In his Roundup Of Cloud Computing Forecasts And Market Estimates, published by Gartner, Louis Columbus details the level of public cloud infrastructure available and growing, writing, "In 2022, spending on public cloud Infrastructure is forecast to reach $331B."
So the infrastructure for cloud computing is available and ready for you to jump in. But if you're only ready to make the moves you know you have the financial and technological capability to begin today, cloud technology for voice is a great place to start. Given the diversity of the market, how can you possibly choose what type of offering you need to increase productivity and reduce room for errors?
"On the surface, a lot of cloud offerings have similar-looking features, but there are some checkpoints about delivery and uptime that you want to look at," says Jim Tynan, Twinstate's VP of sales.
"Beyond the fact that you want to do feature-to-feature comparative analysis, and compare the ease of use for the end user, there are some big, key differences to consider: Where is it housed? How is it delivered? How is it implemented?"
Your voice cloud solution can be delivered either through a pool environment or an instance-based format, meaning you have your own instance of your enterprise's applications. To have a place in a pool environment, you purchase a subscribed seat and get your own small part of a single system. Any lower priced solution should provide this option. In instance-based, the provider, such as Mitel, who offers this level of solution, creates a system within their virtual infrastructure that is custom-built for the resources your enterprise needs.
"The advantage there is that the infrastructure changes based on your company's needs, not on the other cloud customers, as is the case with a pooled environment," says Tynan. "The idea that a cloud offering keeps you current with technology is only as true as the vendor is willing to update. In pooled environments, the vendor makes a general decision. With instance-based, they make decisions based on what's good for you. That means more control, more usability and a higher-level feature set," he says.
Next, think about where your data is housed. Did you know that data centers have different tier classifications based on their quality? Tiers are 1 through 4.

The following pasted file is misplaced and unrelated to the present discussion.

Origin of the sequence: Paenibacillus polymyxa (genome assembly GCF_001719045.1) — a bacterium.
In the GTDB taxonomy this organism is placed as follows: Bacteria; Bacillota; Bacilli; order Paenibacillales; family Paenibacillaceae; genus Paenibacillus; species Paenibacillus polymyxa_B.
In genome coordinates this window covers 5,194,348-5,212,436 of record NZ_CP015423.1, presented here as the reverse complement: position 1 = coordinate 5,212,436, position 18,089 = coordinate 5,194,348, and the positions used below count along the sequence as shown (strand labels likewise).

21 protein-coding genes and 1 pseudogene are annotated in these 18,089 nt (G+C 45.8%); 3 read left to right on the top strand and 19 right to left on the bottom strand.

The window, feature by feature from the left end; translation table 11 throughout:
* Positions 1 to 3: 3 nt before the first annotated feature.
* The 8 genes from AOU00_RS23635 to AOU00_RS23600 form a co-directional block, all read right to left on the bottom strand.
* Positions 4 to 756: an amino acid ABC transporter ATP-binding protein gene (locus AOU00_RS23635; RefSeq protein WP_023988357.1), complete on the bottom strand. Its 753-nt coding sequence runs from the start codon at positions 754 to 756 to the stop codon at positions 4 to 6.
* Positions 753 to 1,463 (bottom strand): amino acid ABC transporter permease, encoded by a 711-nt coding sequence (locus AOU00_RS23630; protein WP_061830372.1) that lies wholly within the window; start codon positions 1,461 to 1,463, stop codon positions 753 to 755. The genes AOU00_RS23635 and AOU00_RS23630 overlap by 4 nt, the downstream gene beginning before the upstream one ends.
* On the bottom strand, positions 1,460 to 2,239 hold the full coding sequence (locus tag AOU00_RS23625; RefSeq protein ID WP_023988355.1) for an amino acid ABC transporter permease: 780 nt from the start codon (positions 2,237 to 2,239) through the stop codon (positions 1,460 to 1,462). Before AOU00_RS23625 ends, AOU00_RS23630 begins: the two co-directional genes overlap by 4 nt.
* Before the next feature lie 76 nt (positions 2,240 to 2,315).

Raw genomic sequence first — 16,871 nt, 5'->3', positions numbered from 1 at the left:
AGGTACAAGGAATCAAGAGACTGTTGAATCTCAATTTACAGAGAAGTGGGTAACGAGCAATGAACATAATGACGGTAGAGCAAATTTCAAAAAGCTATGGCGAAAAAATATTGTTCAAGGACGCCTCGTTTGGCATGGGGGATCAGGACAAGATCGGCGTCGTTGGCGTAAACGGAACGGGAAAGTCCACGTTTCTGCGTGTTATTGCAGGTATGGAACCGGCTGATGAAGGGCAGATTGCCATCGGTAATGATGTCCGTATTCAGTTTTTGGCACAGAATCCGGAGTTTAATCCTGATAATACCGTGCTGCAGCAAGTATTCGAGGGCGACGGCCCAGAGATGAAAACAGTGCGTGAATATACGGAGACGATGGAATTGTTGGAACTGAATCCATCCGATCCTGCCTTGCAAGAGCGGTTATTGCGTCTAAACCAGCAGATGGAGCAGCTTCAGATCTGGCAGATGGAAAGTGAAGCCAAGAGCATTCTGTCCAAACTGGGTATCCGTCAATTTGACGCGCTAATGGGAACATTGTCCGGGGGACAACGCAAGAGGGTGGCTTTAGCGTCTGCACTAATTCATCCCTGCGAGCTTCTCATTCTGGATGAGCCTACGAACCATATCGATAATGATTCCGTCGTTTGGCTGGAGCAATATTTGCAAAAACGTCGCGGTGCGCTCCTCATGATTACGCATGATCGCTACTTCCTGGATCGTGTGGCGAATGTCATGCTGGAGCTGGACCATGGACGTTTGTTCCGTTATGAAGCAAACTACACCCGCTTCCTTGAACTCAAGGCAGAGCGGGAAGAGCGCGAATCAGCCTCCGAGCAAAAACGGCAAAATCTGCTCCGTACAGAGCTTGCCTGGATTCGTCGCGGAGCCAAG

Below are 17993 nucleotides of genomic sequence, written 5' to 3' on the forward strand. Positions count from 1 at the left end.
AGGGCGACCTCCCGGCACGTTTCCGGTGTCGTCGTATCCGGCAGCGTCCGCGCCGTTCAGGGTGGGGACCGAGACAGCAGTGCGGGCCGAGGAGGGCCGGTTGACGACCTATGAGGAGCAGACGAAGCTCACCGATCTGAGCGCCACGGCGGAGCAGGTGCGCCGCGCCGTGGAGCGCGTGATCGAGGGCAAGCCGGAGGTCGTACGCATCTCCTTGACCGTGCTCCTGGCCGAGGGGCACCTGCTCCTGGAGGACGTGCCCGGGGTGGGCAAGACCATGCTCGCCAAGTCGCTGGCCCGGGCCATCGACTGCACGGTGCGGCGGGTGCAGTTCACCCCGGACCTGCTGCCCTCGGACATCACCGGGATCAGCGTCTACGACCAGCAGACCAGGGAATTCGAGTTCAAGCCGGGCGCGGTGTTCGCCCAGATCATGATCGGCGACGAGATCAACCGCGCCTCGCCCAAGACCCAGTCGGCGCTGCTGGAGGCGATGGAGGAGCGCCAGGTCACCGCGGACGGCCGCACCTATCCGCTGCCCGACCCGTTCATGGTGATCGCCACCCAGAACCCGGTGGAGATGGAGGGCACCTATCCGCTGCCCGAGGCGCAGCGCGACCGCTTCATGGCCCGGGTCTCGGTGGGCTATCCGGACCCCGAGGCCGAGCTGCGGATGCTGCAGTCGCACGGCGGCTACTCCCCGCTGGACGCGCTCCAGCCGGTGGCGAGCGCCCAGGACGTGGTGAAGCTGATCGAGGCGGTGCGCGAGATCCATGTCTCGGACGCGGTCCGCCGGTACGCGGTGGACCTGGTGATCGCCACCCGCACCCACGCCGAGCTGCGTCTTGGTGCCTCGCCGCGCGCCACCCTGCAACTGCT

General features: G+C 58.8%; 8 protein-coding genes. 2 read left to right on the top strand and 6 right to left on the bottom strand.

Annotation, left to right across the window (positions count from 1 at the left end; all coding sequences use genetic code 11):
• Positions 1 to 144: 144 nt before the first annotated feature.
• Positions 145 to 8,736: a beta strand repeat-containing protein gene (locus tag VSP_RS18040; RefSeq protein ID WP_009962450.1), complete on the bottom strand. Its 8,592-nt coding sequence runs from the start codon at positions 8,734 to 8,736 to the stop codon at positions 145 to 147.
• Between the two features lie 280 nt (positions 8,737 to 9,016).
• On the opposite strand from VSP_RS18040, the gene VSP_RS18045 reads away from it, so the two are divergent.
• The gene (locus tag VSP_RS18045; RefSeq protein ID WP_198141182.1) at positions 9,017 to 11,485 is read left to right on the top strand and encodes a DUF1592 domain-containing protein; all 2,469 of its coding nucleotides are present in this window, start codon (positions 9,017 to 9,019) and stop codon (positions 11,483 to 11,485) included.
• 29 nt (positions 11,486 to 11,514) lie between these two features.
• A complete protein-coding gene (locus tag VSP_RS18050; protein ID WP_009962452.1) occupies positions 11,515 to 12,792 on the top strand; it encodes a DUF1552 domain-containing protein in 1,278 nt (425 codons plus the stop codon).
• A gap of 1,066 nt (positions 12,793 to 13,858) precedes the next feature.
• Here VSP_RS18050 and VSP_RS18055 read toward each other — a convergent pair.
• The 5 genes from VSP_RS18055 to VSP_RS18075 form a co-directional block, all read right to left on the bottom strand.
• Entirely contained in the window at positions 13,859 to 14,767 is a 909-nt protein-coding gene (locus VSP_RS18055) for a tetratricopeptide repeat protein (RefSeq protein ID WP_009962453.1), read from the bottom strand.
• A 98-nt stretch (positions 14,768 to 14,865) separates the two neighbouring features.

"A data center is a data center is a data center is not true," says Tynan.
Instead, the levels mean a lot. For instance, a Tier 4 data center is the highest level. It has not just everything you'd expect, but more, including security of the environment.
"You need to know if your voice data is being hosted from someone's garage," says Tynan. "If you look at most carriers, their data centers are not Tier 4 because their business is not about hosting apps securely, it's about moving data. Those are mostly Tier 2 centers."
This level can also impact reliability. One of the most important factors in choosing a cloud offering is knowing how reliable it will be. For example, your cloud solution should be housed in a geo-diverse manner, such that a regional environmental disaster won't bring down your application.
Suggested Read: How Can Voice Virtualization Impact Your Business?
the Nuances of Communication Platforms for Business
Once you've gone through the main questions, you'll have some nuances to sort out. You should be interested in how your traffic is managed, and how efficient the application is. For instance, most SIP-based solutions require that your voice traffic routes through the off-premise hosted application. That means every time you make an internal intercom call it actually leaves your premise, and is routed back to you. This greatly decreases the efficiency of your connection to the hosted provider.
If you do a private managed connection, that means a larger pipe and increased cost. If you connect via your internet connection, that means paying for more bandwidth, increased data congestion and a significantly higher chance for poor voice quality. When you use a proprietary solution (like Mitel’s Cloud), the voice traffic stays on your internal network; that increases the efficiency of your connection to the hosted provider and creates HD voice quality, explains Tynan.
Consumers should be leery of some SIP-based solutions and applications as well – particularly ones written on an Asterisk platform. Asterisk is a free shareware language used on many hosted VoIP applications. While there is nothing wrong with Asterisk per se, the issue the industry has seen is ongoing support and future enhancements. Because each application is unique, there are no standard support documents or practices. A change of employment by the original code author may mean difficulties in support and no future development.
Another option to consider is the ability to customize the information you receive from your solution. "You can work with providers that put an on-premise gateway to manage your solution, raise alarms, show your utilization, and show when your solution is having problems," Tynan says. "Anyone with a significantly large business should consider a solution that monitors."
Finally, take a look at price. Unless your provider is delivering all of what's listed above, they probably won't talk about it, warns Tynan. They'll want to instead talk about price.
"They want to talk about the solution cost being $12.95 per user per month," says Tynan. "You have to ask about that. You have to want the answers we've talked about here. Peel the onion."